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From magnetic order to quantum disorder in the Zn-barlowite series of S = 1/2 kagomé antiferromagnets

Abstract

We report a comprehensive muon spectroscopy study of the Zn-barlowite series of \(S=\frac{1}{2}\) kagomé antiferromagnets, ZnxCu4−x(OH)6FBr, for x = 0.00 to 0.99(1). By combining muon spin relaxation and rotation measurements with state-of-the-art density-functional theory muon-site calculations, we observe the formation of both μ–F and μ–OH complexes in Zn-barlowite. From these stopping sites, implanted muon spins reveal the suppression of long-range magnetic order into a possible quantum spin liquid state upon the increasing concentration of Zn-substitution. In the parent compound (x = 0), static long-range magnetic order below TN = 15 K manifests itself in the form of spontaneous oscillations in the time-dependent muon asymmetry signal consistent with the dipolar fields expected from the calculated muon stopping sites and the previously determined magnetic structure of barlowite. Meanwhile, in the x = 1.0 end-member of the series—in which antiferromagnetic kagomé layers of Cu2+\(S=\frac{1}{2}\) moments are decoupled by diamagnetic Zn2+ ions—we observe that dynamic magnetic moment fluctuations persist down to at least 50 mK, indicative of a quantum disordered ground state. We demonstrate that this crossover from a static to dynamic magnetic ground state occurs for compositions of Zn-barlowite with x > 0.5, which bears resemblance to the dynamical behaviour of the widely studied Zn-paratacamite series that contains the quantum spin liquid candidate herbertsmithite.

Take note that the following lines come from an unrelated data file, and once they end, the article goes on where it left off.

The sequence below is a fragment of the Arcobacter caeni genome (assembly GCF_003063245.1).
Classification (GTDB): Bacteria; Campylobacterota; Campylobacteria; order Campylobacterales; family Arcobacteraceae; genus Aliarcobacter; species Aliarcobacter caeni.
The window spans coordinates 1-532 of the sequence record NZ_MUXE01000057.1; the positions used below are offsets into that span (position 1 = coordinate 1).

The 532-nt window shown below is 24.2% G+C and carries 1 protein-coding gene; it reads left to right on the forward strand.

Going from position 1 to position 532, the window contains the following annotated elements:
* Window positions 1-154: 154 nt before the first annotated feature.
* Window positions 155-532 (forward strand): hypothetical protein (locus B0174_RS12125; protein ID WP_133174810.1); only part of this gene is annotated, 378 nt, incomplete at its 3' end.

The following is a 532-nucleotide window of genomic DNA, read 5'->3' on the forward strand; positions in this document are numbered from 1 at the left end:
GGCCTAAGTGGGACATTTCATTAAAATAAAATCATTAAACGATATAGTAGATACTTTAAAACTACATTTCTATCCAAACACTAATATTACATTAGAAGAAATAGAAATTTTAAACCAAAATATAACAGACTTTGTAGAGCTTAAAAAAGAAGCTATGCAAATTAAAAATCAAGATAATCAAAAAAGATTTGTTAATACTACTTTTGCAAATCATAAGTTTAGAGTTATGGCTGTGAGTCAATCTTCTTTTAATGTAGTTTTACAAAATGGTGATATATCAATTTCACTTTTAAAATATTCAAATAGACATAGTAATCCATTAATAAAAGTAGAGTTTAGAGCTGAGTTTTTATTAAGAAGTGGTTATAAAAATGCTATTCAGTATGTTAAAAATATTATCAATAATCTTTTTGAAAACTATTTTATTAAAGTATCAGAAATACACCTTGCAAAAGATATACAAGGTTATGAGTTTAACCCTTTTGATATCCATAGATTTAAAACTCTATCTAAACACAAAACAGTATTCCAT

Introduction